With the chance of the 2014 El Niño weather phenomenon still going, dairy and beef farmers in Australia have been advised to brace for potential impacts on the industry.
Dairy farmers in Victoria have been urged to seize the winter season and start planning and coordinating a feed strategy.
"Each individual pocket of the state can have very different conditions so really, the message that we're putting out, particularly to those naysayers is, it's just good business planning to have a think about these things and say 'if this does eventuate, what does it mean for my farm, what does it mean for the business?'," Julie Iommi, Issues Manager at Dairy Australia, told ABC News.
The Australian Bureau of Agricultural and Resource Economics and Sciences (ABARES), in the meantime, expects more beef farmers to offload and slaughter their cattle for the next six months.
Australia's Bureau of Meteorology, although has said that the El Niño weather phenomenon seemed to have lagged behind to impact Australia in September and no longer in July, continued to maintain the world will indeed encounter the boy child weather event in 2014.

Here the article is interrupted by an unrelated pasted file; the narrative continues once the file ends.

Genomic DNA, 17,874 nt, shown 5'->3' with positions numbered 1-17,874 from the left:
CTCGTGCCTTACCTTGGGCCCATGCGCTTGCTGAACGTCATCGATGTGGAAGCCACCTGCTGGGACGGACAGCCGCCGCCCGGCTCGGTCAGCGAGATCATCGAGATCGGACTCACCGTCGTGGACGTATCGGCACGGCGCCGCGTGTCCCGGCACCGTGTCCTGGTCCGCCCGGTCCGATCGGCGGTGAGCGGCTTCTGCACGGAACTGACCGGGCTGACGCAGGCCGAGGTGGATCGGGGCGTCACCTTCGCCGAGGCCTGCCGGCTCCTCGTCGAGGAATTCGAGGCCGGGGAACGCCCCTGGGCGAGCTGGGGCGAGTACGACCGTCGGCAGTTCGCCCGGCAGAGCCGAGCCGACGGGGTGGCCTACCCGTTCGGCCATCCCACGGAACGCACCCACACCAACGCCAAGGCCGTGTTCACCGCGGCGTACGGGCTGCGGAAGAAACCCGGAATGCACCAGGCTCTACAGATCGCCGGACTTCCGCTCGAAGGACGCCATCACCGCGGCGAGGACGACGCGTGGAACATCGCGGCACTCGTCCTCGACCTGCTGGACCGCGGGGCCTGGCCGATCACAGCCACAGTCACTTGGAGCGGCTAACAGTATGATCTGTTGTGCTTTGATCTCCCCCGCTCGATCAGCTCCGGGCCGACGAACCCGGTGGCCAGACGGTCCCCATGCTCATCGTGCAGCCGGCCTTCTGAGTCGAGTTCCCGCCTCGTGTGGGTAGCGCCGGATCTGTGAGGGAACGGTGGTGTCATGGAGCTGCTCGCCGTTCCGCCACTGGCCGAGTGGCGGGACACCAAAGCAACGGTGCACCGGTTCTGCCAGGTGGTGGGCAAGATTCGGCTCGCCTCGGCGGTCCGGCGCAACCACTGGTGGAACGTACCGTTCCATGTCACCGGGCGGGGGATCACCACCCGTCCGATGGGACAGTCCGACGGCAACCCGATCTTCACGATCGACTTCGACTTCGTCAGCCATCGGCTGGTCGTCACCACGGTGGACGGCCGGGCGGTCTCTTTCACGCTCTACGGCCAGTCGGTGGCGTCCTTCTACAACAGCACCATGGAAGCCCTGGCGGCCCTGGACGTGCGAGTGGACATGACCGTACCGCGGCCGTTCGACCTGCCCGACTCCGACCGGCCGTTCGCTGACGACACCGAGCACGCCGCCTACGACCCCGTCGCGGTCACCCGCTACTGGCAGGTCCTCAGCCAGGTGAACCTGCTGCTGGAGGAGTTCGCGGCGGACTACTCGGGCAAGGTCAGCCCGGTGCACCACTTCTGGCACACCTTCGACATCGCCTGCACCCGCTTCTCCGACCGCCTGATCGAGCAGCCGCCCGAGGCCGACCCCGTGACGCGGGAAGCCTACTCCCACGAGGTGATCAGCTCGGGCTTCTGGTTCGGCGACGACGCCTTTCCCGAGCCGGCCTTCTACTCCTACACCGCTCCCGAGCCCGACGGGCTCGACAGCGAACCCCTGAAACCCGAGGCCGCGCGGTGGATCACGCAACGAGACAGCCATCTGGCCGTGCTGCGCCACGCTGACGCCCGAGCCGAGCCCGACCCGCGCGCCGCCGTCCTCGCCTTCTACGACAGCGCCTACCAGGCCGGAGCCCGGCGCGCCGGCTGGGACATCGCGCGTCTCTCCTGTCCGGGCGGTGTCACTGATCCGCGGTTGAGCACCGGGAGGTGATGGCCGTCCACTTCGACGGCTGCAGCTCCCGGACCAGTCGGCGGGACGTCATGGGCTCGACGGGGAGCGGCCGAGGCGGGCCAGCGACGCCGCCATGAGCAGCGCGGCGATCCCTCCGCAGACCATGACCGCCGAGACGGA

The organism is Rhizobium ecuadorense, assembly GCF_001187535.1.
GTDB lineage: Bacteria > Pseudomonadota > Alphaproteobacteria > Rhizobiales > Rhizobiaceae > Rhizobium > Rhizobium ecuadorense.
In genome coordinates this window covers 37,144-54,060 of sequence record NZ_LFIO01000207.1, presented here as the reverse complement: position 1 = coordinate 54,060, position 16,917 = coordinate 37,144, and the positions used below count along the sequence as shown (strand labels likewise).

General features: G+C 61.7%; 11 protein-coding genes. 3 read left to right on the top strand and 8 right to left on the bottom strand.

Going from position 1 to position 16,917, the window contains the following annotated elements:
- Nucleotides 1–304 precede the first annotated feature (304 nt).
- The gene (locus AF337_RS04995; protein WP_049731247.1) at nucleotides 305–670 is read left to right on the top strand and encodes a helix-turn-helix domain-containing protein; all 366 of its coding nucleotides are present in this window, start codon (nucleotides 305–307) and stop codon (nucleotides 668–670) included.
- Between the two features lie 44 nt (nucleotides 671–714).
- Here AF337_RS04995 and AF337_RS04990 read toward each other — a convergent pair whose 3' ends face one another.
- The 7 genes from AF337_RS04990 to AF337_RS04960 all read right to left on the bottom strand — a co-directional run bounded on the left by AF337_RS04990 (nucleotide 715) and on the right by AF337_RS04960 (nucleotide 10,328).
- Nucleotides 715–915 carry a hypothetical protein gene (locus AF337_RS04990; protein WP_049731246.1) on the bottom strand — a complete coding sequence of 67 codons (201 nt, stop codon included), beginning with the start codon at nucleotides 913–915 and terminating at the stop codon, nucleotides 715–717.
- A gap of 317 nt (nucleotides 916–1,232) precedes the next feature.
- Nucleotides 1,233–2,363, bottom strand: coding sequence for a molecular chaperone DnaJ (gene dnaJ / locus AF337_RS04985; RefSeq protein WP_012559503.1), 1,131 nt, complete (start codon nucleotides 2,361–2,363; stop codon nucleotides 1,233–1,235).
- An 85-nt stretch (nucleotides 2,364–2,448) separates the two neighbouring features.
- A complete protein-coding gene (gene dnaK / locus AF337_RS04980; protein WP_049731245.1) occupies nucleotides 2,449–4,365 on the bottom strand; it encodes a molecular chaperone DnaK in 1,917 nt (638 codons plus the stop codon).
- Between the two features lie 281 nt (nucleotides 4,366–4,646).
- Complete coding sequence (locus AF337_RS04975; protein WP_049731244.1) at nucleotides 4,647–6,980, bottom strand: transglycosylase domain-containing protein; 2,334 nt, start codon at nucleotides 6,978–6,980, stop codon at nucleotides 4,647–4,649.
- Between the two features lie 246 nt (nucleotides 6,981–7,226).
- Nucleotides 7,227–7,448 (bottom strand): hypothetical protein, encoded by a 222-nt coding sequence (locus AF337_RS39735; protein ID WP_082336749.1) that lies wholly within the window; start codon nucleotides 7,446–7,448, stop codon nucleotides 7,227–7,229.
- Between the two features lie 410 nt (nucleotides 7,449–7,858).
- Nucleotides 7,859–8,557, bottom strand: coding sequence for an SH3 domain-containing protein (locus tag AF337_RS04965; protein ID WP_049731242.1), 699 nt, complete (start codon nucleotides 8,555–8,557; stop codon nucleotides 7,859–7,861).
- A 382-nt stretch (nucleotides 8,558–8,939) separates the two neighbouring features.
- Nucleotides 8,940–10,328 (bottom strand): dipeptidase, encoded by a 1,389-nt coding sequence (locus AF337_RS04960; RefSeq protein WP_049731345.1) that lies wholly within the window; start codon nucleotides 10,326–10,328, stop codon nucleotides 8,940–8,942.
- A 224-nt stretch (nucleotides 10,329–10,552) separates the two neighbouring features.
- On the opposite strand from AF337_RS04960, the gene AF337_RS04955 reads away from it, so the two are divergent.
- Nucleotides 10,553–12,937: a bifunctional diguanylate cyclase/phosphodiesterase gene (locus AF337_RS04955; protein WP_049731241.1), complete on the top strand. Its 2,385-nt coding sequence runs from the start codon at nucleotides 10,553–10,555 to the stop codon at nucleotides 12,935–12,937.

This year's El Niño will likely give a hotter and drier weather in the first half of 2014-15, further pressuring beef prices.
''Usually it will be very dry, if it eventuates, from now on,'' ABARES chief commodity analyst Jammie Penm said.
As for dairy, Iommi said northern Victoria and the state's south-west are most at risk to the 2014 El Niño weather phenomenon.
"Northern New South Wales and Queensland and the whole grainbelt has been very dry and may continue to be very dry."
"If you need for your feed budgeting, for your feed system, you need to bring in some supplementary grain, then you may find that the prices have gone through the roof so that's again why it's perhaps worth making a few contingencies now just in case," Iommi said.